On Being a Gold Medalist in Emotional Reactivity

Yesterday in my DBT skills group, I arrived in quite an unusually perky mood. I was feeling positive and energised, and as a result was able to contribute to the group effectively. I got really involved and had lots to say to my fellow Martians Borderlines about what we were learning. I felt present and content, passionate and bubbly.

We were talking in group about urges and crisis survival skills. I explained how engaging in self harm used to be something that wasn’t a choice for me. I lacked the skills, the pause button, the mindfulness, and even the willingness and motivation to try alternative coping mechanisms, just a year or so ago.

A year down the line however and I can admit that if I were to cut myself today, it would be a conscious choice. I shared this with the group to try and give one girl who was struggling with urges some hope. Because it definitely didn’t used to be a choice; but it definitely is now.

Even if today it may not feel like a choice in those moments of desperation, I know deep down it would be. The only thing that explains how I’ve gotten through such intense urges without giving in to the behaviour recently is exactly through this element of choice. I have chosen to refrain from cutting, by being effective and skilful, instead of choosing to throw in the towel and resort to old coping behaviours. I could not say this was true a year ago. The choice really was not there and I didn’t know any other way. (That was not my fault, and I didn’t do anything ‘bad’ or ‘wrong’; it is just how it was at the time – it was all I knew.)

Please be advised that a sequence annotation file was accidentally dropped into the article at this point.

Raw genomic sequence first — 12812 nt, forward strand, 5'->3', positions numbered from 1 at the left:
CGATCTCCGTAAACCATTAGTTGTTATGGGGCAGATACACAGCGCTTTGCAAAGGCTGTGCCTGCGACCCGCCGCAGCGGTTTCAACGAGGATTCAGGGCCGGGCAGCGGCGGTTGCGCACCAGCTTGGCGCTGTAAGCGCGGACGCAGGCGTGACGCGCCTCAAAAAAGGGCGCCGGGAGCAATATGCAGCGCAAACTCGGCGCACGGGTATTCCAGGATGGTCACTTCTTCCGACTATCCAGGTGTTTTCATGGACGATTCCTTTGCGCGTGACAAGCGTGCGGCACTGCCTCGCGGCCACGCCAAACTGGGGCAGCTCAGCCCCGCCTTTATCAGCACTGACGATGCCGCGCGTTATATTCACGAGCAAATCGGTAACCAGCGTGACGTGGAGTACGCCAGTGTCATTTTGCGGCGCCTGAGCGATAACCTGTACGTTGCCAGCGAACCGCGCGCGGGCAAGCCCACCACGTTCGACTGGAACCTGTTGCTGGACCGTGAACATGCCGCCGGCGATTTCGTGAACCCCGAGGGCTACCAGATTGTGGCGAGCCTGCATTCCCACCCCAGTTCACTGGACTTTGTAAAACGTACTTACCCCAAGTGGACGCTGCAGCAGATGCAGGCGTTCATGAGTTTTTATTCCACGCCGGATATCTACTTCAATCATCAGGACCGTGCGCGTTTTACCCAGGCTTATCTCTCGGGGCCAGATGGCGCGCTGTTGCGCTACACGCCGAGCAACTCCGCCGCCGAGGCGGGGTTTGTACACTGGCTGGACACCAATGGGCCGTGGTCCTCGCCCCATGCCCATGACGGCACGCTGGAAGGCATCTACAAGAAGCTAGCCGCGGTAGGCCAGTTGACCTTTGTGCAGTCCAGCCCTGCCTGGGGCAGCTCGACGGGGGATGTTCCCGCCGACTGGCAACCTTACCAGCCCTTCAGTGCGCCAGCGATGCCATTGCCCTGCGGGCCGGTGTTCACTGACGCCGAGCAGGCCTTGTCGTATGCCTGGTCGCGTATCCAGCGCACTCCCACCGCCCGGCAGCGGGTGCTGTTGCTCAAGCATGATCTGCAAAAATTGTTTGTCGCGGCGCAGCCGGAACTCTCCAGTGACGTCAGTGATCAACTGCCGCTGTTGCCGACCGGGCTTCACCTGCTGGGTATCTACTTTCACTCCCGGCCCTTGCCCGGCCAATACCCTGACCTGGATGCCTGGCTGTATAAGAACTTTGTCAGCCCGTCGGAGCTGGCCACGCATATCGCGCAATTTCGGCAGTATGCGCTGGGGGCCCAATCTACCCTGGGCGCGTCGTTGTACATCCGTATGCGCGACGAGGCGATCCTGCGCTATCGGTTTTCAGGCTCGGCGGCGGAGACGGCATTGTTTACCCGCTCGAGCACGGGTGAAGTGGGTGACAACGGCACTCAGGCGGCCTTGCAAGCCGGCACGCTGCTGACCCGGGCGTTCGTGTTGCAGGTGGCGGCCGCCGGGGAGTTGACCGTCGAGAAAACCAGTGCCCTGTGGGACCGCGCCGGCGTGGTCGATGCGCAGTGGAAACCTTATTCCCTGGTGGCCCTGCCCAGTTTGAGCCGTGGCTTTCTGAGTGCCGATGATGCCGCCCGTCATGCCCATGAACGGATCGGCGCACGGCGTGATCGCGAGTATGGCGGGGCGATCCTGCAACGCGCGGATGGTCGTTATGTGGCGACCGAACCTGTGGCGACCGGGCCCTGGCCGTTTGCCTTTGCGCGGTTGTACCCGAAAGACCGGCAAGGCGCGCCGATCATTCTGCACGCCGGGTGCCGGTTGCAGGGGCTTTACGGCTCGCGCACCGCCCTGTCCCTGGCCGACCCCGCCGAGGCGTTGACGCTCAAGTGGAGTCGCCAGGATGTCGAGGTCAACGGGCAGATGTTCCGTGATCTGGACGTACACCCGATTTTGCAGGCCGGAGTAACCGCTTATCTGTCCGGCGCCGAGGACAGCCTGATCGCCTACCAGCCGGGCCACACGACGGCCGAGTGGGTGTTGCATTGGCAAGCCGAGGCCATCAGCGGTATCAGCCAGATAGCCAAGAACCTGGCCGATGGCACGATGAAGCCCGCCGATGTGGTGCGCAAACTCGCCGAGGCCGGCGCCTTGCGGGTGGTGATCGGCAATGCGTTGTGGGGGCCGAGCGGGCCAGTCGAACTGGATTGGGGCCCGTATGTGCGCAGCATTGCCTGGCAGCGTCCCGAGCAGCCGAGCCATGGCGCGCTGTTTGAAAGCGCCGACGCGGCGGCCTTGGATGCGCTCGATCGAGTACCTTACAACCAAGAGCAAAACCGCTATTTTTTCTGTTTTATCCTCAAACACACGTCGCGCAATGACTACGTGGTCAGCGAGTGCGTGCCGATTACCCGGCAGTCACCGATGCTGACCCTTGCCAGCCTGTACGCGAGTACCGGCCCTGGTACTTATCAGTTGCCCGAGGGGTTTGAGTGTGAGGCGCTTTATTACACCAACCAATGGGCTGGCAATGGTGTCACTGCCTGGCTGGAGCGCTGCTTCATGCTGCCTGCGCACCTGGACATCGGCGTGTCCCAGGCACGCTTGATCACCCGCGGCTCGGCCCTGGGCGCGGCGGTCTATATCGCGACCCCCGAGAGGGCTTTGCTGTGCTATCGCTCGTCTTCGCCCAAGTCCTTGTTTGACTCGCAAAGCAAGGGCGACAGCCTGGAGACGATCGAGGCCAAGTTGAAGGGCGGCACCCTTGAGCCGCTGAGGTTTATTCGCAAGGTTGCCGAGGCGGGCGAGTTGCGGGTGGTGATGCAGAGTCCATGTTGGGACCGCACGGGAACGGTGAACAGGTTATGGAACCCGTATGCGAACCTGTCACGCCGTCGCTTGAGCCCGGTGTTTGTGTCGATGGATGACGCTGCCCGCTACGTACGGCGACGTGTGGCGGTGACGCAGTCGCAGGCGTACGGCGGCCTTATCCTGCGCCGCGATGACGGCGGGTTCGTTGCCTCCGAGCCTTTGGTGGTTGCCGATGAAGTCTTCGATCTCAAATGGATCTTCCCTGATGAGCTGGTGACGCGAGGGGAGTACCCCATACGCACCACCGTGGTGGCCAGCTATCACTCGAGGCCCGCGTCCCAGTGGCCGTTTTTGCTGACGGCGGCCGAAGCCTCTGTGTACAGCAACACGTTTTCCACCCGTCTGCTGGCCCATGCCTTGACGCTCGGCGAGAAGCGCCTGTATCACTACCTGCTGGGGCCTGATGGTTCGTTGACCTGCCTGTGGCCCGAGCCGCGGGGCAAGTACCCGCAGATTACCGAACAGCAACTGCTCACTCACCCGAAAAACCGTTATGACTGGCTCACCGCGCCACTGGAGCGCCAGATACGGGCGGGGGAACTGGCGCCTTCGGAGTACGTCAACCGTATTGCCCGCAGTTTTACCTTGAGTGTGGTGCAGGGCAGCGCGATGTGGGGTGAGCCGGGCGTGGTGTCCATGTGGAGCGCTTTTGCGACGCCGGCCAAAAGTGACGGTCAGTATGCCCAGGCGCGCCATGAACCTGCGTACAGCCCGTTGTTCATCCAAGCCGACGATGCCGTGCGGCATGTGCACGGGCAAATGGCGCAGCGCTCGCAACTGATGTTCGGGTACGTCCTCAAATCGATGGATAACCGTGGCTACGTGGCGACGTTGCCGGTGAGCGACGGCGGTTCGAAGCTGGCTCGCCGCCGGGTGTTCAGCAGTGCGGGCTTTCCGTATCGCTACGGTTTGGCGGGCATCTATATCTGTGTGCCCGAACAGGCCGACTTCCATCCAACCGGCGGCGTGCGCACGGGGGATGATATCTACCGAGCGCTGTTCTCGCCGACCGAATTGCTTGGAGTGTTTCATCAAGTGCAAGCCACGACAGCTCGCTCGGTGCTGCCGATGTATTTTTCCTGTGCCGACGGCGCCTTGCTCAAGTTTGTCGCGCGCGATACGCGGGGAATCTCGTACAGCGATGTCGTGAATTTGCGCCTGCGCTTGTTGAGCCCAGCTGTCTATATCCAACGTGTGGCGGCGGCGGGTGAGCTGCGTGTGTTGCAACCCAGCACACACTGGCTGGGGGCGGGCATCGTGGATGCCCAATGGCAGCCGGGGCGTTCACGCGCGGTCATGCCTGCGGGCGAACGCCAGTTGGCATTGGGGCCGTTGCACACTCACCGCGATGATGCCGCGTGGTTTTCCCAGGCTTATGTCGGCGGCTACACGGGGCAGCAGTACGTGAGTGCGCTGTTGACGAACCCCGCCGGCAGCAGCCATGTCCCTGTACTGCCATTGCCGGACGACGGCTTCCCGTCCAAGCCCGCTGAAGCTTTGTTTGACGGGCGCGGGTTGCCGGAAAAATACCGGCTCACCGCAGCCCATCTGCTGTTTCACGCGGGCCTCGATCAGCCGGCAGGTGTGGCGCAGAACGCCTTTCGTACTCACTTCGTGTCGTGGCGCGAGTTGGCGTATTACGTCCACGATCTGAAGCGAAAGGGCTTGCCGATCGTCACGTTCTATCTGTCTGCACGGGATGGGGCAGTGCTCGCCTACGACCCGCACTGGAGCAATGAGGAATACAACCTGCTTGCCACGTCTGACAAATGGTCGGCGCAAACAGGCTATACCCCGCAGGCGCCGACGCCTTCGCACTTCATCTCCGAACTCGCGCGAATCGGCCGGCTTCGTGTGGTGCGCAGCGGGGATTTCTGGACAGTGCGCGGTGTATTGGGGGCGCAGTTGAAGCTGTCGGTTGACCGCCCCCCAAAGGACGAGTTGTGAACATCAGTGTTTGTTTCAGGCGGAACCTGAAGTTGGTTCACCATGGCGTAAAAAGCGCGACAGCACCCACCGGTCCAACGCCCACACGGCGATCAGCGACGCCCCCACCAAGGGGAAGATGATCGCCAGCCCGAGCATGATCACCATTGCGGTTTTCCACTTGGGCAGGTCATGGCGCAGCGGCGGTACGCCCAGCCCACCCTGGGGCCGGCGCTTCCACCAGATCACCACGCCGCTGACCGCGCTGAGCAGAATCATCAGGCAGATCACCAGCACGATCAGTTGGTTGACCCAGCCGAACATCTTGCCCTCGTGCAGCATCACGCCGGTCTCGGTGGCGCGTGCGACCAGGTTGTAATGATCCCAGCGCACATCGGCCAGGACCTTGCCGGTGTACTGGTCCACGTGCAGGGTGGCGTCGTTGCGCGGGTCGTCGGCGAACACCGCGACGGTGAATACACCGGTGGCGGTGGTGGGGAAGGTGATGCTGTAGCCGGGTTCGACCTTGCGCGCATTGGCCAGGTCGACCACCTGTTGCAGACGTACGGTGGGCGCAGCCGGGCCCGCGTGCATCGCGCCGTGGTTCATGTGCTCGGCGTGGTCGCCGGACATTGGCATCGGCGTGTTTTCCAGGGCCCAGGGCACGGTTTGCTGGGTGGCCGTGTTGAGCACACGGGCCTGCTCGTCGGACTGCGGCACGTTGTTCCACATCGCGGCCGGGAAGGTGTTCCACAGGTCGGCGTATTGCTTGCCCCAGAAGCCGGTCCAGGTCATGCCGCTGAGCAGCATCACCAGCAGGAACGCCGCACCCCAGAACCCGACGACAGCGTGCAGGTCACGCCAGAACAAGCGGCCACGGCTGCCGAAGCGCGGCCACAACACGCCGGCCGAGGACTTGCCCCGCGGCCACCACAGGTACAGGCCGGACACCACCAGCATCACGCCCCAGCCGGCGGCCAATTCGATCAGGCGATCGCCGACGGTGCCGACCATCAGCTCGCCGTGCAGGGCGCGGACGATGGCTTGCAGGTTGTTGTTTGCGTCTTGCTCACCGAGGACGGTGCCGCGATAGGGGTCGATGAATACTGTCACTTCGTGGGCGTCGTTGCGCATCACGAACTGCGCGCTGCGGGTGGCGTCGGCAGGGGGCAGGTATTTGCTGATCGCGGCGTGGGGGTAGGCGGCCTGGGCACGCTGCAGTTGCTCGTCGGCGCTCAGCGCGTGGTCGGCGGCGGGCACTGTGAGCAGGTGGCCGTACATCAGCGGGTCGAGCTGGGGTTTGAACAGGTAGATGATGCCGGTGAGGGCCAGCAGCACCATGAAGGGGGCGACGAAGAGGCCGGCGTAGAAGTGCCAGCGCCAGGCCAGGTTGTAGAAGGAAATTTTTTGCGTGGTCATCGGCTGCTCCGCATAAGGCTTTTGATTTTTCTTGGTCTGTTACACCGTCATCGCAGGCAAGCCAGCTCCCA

So, back to group… in which one of the facilitators thanked me for my expressing my experience to said girl. We then moved on and continued with skills. Everything was hunky dory.

A little while later the same therapist was talking about how having BPD means that we are highly reactive individuals. She then cracked a joke,
“If emotional reactivity was an Olympic sport, you would all be winning gold medals”.
This is true, indeed. And so we giggled.

However, she then turned to me and said,
“Except for you – maybe you could get a silver or bronze medal instead”.

I felt everyone’s eyes on me and some laughter from one of my friends who clearly did not understand how NOT funny that comment was to me.

Whilst the comment may seem like it was meant as a compliment, to me it was anything but. All that I heard was:
“Just because you are not actively engaging in target behaviours, it must mean you are less emotionally pained. Just because you are not engaging in target behaviours, it must mean you don’t need as much support. Just because you are not engaging in target behaviours, we think that you are fine.

I felt myself switch from feeling positive and hopeful, to becoming intensely negatively aroused in an instant. My face flushed red, I shut off eye-contact and looked instead towards my left distancing myself from the room, my jaw and hands clenched, my leg started shaking, I started welling up, I noticed the urge to lash out or walk out the room. Ironically, I also noticed the urge to go and hurt myself.

Instead, I counted to ten and then spoke up, trying desperately to be effective. I said